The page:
On the 20th anniversary of the UN Security Council Resolution 1325 on Women, Peace and Security, we celebrate a turning point in the way the international community has approached peace and security and, more specifically, the impact of conflict on women and girls. Their unique experiences are crucial in peace-building and peacekeeping processes. There is no real peace and security without them, is stated by the High Representative/Vice-President Josep Borrell on the 20th anniversary of the UN Security Council Resolution 1325.
The EU has been a staunch proponent of this Resolution and all other nine UN Security Council Resolutions that compose the Women, Peace and Security Framework. They are our compass towards gender equality with peace and security.
But, today, we do not need more resolutions. What we need is implementation on the ground. We need it for more inclusive peace and security, and to address the root causes and drivers of conflict, violence and inequalities.
The ongoing global health crisis along with increased cases of violence worldwide targeted against women make it more relevant than ever to protect women’s rights and ensure that men and women are equally represented and heard in all matters related to the response and recovery from the pandemic. Without equal representation our policies and our actions will continue to be ineffective.
Today the images of a Sudanese young woman standing on the top of a car or women leading the opposition in Belarus are symbols of peace, democracy and change. Behind the headlines, there are also Syrian and Yemeni women who work to build peace and reconciliation in their countries. There are women serving under EU and UN flags to provide security and contribute to peace in three continents.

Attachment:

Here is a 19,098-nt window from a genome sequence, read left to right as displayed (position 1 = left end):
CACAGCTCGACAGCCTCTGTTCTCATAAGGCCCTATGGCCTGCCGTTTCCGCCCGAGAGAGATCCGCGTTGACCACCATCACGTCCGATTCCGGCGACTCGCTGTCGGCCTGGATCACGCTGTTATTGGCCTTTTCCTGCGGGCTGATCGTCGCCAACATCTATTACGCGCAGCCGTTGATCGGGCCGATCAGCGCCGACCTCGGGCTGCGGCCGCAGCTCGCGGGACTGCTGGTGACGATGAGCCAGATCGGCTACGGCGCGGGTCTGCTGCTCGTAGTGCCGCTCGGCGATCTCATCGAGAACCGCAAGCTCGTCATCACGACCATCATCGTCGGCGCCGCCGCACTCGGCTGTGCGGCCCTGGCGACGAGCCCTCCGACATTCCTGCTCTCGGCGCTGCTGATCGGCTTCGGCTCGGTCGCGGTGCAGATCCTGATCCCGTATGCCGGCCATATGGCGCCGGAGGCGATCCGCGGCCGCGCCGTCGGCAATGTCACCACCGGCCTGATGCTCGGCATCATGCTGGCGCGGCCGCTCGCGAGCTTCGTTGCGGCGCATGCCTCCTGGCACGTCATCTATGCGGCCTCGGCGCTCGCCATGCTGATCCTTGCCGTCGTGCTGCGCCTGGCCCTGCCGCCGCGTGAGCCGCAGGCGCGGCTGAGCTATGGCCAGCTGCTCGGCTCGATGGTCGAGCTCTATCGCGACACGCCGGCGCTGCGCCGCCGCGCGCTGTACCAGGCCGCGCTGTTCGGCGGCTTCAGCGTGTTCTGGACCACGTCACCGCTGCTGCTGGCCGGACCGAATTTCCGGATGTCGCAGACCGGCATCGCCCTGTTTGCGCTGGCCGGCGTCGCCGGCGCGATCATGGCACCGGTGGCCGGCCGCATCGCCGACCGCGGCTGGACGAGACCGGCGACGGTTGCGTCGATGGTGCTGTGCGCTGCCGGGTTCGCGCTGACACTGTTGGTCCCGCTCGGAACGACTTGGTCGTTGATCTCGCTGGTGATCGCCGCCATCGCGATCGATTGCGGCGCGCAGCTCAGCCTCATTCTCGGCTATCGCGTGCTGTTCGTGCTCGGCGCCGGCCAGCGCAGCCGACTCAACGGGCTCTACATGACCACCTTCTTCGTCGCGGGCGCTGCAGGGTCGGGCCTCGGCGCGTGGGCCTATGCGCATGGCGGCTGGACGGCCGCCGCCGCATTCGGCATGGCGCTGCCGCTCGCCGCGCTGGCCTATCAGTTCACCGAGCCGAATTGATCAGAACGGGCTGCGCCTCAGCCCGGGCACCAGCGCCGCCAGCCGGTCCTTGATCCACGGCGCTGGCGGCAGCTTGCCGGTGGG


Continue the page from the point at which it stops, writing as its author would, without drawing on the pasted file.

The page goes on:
It has become ever more urgent to strengthen our commitment to the Resolution 1325. The most effective way to do this is by working together at multilateral level and responding collectively to the current global challenges.
As EU, we remain fully committed to integrate a gender perspective and ensuring women’s participation and leadership in all peace and security-related contexts, such as in peace processes, in mediation, but also in protection, state building and reconstruction. This includes promoting an increased participation of women in our CSDP missions and operations.
We will continue to implement a stronger and more gender-transformative foreign and security policy – and committed to support gender equality and women and girls’ empowerment around the world. We will engage with all partners to implement the EU Action Plan on Women, Peace and Security.
The UN can always rely on our unwavering commitment jointly with all partners, Member States, organisations and Civil Society – all men, all women, all together.